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Since the beginning of time, man has struggled with death. Now Charles Dexter Ward (Chris Sarandon, Fright Night), a wealthy scientist, may have found a way to beat it. Using an ancient diary and human remains, Ward begins a terrifying and bloody pursuit for immortality. By the time his wife Claire (Jane Sibbett, Arrival II) hires private investigator John March (John Terry, Full Metal Jacket) to halt the horrible experiments, its too late … the dead have been resurrected!
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We are all getting the "Hollywood-rip-off"!!!!!
It makes me want to become a director!!!
**Yes, it's a decent flick to see. Sorry for the venting!! (I'm a Scorpio.)
With a modern day setting - 1991 at the time of filming - the story adds a private investigator to the mix, John March (John Terry), hired by Claire Ward (Jane Sibbett) to snoop out an explanation for her husband's unusual behavior. Charles Dexter Ward (Chris Sarandon) just hasn't been the same after discovering the personal effects of his distant relative, Joseph Curwen (also played by Sarandon in a dual role), moving out of the family home to conduct mysterious scientific experiments with nosy interruptions.
March's investigation only raises more questions: why is Ward speaking in such a formal Olde English manner...who are his strange associates...and what smells so god-awful behind the locked door to the basement? Eventually, Claire has her husband committed to a mental institution to evaluate his psychotic state and strange craving for human flesh. Meanwhile, a search of the house where he'd been working turns up a menagerie of half-finished monsters and an awful family secret that just won't stay dead!
Director Dan O'Bannon, although a genre legend thanks to his screenplay for Alien, was only heading behind the camera for the second time in his career, the first being 1985's entertaining zombie flick The Return of the Living Dead. But where that film played fast and loose with horror conventions, leaning more towards comedy than straight-up scares, The Resurrected goes for a much more serious tone. The script by Brent V. Friedman stays faithful to the spirit of Lovecraft's story, plunging our hero into the depths of demonic alchemy, facing off against fleshy afterbirth aberrations that threaten not just his sanity but also his very soul.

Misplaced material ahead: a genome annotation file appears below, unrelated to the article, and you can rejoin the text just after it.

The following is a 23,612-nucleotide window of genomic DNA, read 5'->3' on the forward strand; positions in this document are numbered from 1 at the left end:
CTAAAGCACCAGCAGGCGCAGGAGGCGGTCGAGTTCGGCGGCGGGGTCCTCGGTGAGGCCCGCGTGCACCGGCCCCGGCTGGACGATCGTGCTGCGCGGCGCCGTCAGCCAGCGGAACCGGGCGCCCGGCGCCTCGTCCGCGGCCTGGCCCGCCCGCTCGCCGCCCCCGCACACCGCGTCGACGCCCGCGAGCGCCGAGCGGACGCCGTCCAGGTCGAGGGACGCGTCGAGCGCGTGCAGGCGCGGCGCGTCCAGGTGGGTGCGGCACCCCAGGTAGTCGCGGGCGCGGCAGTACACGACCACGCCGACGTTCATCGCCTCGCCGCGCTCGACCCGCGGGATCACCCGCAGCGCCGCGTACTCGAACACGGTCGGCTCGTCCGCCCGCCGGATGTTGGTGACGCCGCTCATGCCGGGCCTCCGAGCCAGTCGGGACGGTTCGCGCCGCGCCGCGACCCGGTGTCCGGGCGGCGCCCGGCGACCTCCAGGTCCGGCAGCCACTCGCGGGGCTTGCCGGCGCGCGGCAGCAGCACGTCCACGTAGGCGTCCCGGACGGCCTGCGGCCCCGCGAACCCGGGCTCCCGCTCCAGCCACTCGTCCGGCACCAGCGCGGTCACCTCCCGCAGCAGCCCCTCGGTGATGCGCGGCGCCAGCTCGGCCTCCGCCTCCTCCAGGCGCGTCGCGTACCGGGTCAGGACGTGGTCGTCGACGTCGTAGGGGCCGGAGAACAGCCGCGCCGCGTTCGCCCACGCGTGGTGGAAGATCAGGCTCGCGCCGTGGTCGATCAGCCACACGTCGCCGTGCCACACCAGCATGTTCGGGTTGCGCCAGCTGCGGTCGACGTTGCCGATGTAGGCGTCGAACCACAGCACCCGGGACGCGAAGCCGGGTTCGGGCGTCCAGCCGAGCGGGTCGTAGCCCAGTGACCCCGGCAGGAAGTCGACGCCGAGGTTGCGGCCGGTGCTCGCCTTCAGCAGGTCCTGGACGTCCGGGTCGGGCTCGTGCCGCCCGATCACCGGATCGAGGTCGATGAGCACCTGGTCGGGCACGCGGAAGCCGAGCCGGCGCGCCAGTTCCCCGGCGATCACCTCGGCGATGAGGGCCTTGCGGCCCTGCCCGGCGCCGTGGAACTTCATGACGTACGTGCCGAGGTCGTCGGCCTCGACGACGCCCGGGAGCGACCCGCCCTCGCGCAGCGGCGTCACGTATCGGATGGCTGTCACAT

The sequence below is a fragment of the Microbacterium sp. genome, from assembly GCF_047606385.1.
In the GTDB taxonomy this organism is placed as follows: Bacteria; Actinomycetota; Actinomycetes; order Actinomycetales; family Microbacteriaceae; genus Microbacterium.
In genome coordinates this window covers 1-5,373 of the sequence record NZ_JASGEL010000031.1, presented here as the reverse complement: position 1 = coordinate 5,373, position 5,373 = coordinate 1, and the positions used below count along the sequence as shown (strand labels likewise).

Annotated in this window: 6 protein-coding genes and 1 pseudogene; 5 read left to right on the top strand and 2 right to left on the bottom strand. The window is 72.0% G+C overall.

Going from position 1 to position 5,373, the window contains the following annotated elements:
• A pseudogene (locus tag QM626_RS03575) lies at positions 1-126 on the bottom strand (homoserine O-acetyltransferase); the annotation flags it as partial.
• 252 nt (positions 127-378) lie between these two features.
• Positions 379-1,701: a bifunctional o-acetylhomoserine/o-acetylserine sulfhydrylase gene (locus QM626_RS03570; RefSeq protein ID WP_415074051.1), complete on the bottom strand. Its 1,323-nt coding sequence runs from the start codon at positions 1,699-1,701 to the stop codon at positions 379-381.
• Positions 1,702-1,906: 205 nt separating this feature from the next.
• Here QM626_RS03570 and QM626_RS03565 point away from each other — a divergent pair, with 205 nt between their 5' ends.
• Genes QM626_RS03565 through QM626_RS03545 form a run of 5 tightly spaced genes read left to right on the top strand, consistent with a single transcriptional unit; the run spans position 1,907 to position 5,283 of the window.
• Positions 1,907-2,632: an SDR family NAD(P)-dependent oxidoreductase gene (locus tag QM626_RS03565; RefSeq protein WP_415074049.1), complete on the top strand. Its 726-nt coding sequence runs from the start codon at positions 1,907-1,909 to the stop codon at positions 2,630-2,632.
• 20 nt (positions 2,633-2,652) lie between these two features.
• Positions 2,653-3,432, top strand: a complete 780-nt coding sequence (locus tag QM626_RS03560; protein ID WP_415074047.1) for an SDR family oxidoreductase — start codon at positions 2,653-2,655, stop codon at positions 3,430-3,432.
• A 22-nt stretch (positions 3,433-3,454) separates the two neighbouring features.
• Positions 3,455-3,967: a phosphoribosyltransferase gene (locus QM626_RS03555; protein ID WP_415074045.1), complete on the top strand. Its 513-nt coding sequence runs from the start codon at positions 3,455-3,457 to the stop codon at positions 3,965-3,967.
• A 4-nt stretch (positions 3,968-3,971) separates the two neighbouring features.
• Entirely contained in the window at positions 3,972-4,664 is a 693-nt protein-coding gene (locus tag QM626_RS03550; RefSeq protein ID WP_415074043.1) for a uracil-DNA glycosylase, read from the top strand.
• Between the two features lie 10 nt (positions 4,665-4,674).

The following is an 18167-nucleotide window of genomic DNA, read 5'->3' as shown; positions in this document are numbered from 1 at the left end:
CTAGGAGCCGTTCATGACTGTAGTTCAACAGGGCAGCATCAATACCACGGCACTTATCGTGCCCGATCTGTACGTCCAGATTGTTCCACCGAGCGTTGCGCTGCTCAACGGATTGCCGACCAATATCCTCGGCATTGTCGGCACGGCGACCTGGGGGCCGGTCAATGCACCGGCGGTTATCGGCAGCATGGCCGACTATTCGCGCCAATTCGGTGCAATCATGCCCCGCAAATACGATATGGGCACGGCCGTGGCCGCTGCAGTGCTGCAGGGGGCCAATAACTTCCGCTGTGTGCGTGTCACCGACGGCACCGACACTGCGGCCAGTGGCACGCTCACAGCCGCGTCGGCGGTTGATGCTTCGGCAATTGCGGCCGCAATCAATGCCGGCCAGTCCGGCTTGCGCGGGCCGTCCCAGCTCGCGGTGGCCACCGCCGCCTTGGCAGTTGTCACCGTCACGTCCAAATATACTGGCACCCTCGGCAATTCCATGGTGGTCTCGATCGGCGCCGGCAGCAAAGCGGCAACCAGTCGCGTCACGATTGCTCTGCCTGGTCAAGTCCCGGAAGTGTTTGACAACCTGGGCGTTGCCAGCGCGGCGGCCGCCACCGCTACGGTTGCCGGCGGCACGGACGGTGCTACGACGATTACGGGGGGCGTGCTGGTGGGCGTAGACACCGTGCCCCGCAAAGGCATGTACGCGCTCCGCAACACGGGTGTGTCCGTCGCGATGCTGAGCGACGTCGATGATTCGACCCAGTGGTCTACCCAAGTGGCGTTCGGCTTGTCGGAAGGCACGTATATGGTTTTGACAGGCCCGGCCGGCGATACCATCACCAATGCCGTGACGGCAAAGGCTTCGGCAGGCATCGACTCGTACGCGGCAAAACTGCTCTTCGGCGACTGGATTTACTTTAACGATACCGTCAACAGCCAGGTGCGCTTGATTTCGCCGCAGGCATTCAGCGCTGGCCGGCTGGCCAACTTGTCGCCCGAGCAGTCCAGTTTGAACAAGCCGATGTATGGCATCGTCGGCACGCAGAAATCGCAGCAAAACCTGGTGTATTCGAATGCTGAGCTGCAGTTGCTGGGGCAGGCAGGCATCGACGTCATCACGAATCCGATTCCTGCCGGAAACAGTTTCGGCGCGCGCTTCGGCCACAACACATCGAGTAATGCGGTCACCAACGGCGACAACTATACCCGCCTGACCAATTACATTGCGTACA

But the inexperience of both creators shows in the final product. O'Bannon (who was supposedly quite ill during the shoot) lays on the film noir angle too thick, introducing Claire in nostalgic Bogey / Bacall fashion, then overlights the proceedings with the bland efficiency of a corporate instructional video. Things improve as the movie develops, including a spooky underground set where Ward has abandoned his less successful experiments. But even here, the budget prevents O'Bannon from truly capturing Lovecraft's prose in all its deformed glory.
The Resurrected's true ace-in-hole is Chris Sarandon. With a series of genre credits to his name (The Sentinel, Fright Night and Child's Play), the actor obviously didn't look down on the material and his performance, which could have easily turned into a campy retread of Vincent Price-style histrionics, anchors the film in a twisted sort of reality. His line readings, often direct quotations from Lovecraft's text, make even the most preposterous supernatural braggadocio sound convincing. Sure, a bit of Prince Humperdink from The Princess Bride sneaks in from time to time, but even that works in an almost inexplicably entertaining way.
As to whether this is the best cinematic adaptation of Lovecraft, the debate rages on. For my money, John Carpenter (ironically, O'Bannon's creative partner on their first film, Dark Star) came the closest with In the Mouth of Madness (1994), but it's only inspired by the author's work, not a true adaptation, if you want to be picky. The Resurrected wins points for sticking close to its source material and generating some real atmosphere along the way.
Scream Factory delivers a solid hi-def transfer (the film went straight-to-video upon release so a theatrical comparison is impossible), a 2K scan of the interpositive, and pulls out all the stops when it comes to extras. Besides an excellent group effort audio commentary with contributions from the filmmaking team (O'Bannon passed away in 2009) there are interviews with Jane Sibbett, Chris Sarandon, Brent V. Friedman and composer Richard Band. Of even more interest to those longtime fans of the films, about 20 minutes of deleted and extended scenes are included. Taken from a workprint, there's not enough here to change the course of the film, but it's interesting to see extra character beats and romantic subplots. Scream Factory's release shows a lot of love for this little film that still lingers in many a fan's memory.
This is one of my standards at Halloween or any time I want a well written/well acted horror story. It truly is creepy and though while mild by many standards since it is not a slice and dice or a sadistic blood orgy with torture and mutilation as the comic relief: It's a class act. Many people forget that our own imaginations, let loose and allowed to flow like a good blood transfusion, thrive on what you don't see, what you don't hear. Even worse, maybe...
I love this film, it's well worth watching and coming back to revisit for some good ol' scary story telling. I have studied film to write, as a technician and director/producer. If I ever get a chance to create a magical world for the silver screen, I hope I can give the audience something that matches the great elements of this story, brought to life to scare the wits of those who understand what really makes a scary movie.
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